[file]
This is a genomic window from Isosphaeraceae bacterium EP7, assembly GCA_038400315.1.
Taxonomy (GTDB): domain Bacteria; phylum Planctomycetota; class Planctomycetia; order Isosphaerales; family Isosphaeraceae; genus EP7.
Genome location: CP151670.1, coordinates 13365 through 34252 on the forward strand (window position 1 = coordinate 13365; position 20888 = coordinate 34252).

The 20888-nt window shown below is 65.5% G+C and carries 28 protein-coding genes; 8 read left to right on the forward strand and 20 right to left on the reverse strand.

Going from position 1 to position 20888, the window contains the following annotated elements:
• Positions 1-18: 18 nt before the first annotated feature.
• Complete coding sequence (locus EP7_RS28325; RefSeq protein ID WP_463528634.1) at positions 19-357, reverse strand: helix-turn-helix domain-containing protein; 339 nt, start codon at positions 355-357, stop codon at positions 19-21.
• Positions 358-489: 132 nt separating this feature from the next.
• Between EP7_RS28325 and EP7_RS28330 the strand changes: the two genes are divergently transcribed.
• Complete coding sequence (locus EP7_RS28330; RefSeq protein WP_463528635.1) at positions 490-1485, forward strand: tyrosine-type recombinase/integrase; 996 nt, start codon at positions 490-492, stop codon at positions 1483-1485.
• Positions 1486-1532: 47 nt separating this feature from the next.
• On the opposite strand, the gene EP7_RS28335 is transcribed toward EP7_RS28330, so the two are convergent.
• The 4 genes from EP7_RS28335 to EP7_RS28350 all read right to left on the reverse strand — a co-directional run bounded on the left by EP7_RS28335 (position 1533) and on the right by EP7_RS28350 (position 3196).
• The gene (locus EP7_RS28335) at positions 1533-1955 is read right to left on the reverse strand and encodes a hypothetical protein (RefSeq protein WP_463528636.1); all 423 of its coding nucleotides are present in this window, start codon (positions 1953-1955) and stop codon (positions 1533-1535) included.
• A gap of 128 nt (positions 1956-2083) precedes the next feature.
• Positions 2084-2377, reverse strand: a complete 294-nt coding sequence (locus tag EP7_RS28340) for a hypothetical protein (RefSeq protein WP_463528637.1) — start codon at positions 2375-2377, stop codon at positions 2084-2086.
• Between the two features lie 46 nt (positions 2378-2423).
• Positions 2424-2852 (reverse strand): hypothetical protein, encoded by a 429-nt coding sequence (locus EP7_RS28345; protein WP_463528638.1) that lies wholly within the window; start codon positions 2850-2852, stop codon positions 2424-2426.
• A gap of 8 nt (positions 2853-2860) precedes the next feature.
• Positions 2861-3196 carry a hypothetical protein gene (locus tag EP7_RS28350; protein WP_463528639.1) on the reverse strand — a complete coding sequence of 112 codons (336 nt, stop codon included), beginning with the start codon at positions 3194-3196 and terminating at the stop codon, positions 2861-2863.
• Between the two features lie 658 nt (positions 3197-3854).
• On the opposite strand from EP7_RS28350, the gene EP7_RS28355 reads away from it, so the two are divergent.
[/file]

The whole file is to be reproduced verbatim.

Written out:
This is a genomic window from Isosphaeraceae bacterium EP7, assembly GCA_038400315.1.
Taxonomy (GTDB): domain Bacteria; phylum Planctomycetota; class Planctomycetia; order Isosphaerales; family Isosphaeraceae; genus EP7.
Genome location: CP151670.1, coordinates 13365 through 34252 on the forward strand (window position 1 = coordinate 13365; position 20888 = coordinate 34252).

The 20888-nt window shown below is 65.5% G+C and carries 28 protein-coding genes; 8 read left to right on the forward strand and 20 right to left on the reverse strand.

Going from position 1 to position 20888, the window contains the following annotated elements:
• Positions 1-18: 18 nt before the first annotated feature.
• Complete coding sequence (locus EP7_RS28325; RefSeq protein ID WP_463528634.1) at positions 19-357, reverse strand: helix-turn-helix domain-containing protein; 339 nt, start codon at positions 355-357, stop codon at positions 19-21.
• Positions 358-489: 132 nt separating this feature from the next.
• Between EP7_RS28325 and EP7_RS28330 the strand changes: the two genes are divergently transcribed.
• Complete coding sequence (locus EP7_RS28330; RefSeq protein WP_463528635.1) at positions 490-1485, forward strand: tyrosine-type recombinase/integrase; 996 nt, start codon at positions 490-492, stop codon at positions 1483-1485.
• Positions 1486-1532: 47 nt separating this feature from the next.
• On the opposite strand, the gene EP7_RS28335 is transcribed toward EP7_RS28330, so the two are convergent.
• The 4 genes from EP7_RS28335 to EP7_RS28350 all read right to left on the reverse strand — a co-directional run bounded on the left by EP7_RS28335 (position 1533) and on the right by EP7_RS28350 (position 3196).
• The gene (locus EP7_RS28335) at positions 1533-1955 is read right to left on the reverse strand and encodes a hypothetical protein (RefSeq protein WP_463528636.1); all 423 of its coding nucleotides are present in this window, start codon (positions 1953-1955) and stop codon (positions 1533-1535) included.
• A gap of 128 nt (positions 1956-2083) precedes the next feature.
• Positions 2084-2377, reverse strand: a complete 294-nt coding sequence (locus tag EP7_RS28340) for a hypothetical protein (RefSeq protein WP_463528637.1) — start codon at positions 2375-2377, stop codon at positions 2084-2086.
• Between the two features lie 46 nt (positions 2378-2423).
• Positions 2424-2852 (reverse strand): hypothetical protein, encoded by a 429-nt coding sequence (locus EP7_RS28345; protein WP_463528638.1) that lies wholly within the window; start codon positions 2850-2852, stop codon positions 2424-2426.
• A gap of 8 nt (positions 2853-2860) precedes the next feature.
• Positions 2861-3196 carry a hypothetical protein gene (locus tag EP7_RS28350; protein WP_463528639.1) on the reverse strand — a complete coding sequence of 112 codons (336 nt, stop codon included), beginning with the start codon at positions 3194-3196 and terminating at the stop codon, positions 2861-2863.
• Between the two features lie 658 nt (positions 3197-3854).
• On the opposite strand from EP7_RS28350, the gene EP7_RS28355 reads away from it, so the two are divergent.